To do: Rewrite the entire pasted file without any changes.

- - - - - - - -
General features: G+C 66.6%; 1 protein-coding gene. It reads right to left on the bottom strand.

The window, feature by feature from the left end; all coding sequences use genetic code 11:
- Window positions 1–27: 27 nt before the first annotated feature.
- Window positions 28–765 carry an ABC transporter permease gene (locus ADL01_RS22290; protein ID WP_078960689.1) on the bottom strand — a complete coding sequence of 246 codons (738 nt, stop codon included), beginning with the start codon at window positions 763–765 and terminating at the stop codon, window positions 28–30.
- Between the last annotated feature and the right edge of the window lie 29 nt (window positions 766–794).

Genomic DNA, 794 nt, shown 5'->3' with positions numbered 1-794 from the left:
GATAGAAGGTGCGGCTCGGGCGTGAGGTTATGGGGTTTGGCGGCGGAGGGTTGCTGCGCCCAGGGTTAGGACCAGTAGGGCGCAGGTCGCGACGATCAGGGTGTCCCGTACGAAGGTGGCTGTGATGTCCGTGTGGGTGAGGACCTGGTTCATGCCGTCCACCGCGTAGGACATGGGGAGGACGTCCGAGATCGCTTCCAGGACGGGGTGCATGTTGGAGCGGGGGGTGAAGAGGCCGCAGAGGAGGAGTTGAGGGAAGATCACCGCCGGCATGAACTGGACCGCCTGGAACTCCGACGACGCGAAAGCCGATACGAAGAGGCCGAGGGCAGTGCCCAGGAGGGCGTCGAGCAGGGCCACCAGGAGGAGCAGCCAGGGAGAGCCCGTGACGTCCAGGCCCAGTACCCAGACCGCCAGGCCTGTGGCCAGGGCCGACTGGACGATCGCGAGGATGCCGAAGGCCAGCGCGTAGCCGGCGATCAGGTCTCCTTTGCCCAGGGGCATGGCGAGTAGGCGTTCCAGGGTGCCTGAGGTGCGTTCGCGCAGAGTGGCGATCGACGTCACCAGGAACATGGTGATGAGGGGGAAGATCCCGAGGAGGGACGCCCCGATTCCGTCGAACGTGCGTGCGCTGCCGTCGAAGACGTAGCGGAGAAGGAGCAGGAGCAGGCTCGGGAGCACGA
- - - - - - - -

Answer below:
General features: G+C 66.6%; 1 protein-coding gene. It reads right to left on the bottom strand.

The window, feature by feature from the left end; all coding sequences use genetic code 11:
- Window positions 1–27: 27 nt before the first annotated feature.
- Window positions 28–765 carry an ABC transporter permease gene (locus ADL01_RS22290; protein ID WP_078960689.1) on the bottom strand — a complete coding sequence of 246 codons (738 nt, stop codon included), beginning with the start codon at window positions 763–765 and terminating at the stop codon, window positions 28–30.
- Between the last annotated feature and the right edge of the window lie 29 nt (window positions 766–794).

Genomic DNA, 794 nt, shown 5'->3' with positions numbered 1-794 from the left:
GATAGAAGGTGCGGCTCGGGCGTGAGGTTATGGGGTTTGGCGGCGGAGGGTTGCTGCGCCCAGGGTTAGGACCAGTAGGGCGCAGGTCGCGACGATCAGGGTGTCCCGTACGAAGGTGGCTGTGATGTCCGTGTGGGTGAGGACCTGGTTCATGCCGTCCACCGCGTAGGACATGGGGAGGACGTCCGAGATCGCTTCCAGGACGGGGTGCATGTTGGAGCGGGGGGTGAAGAGGCCGCAGAGGAGGAGTTGAGGGAAGATCACCGCCGGCATGAACTGGACCGCCTGGAACTCCGACGACGCGAAAGCCGATACGAAGAGGCCGAGGGCAGTGCCCAGGAGGGCGTCGAGCAGGGCCACCAGGAGGAGCAGCCAGGGAGAGCCCGTGACGTCCAGGCCCAGTACCCAGACCGCCAGGCCTGTGGCCAGGGCCGACTGGACGATCGCGAGGATGCCGAAGGCCAGCGCGTAGCCGGCGATCAGGTCTCCTTTGCCCAGGGGCATGGCGAGTAGGCGTTCCAGGGTGCCTGAGGTGCGTTCGCGCAGAGTGGCGATCGACGTCACCAGGAACATGGTGATGAGGGGGAAGATCCCGAGGAGGGACGCCCCGATTCCGTCGAACGTGCGTGCGCTGCCGTCGAAGACGTAGCGGAGAAGGAGCAGGAGCAGGCTCGGGAGCACGA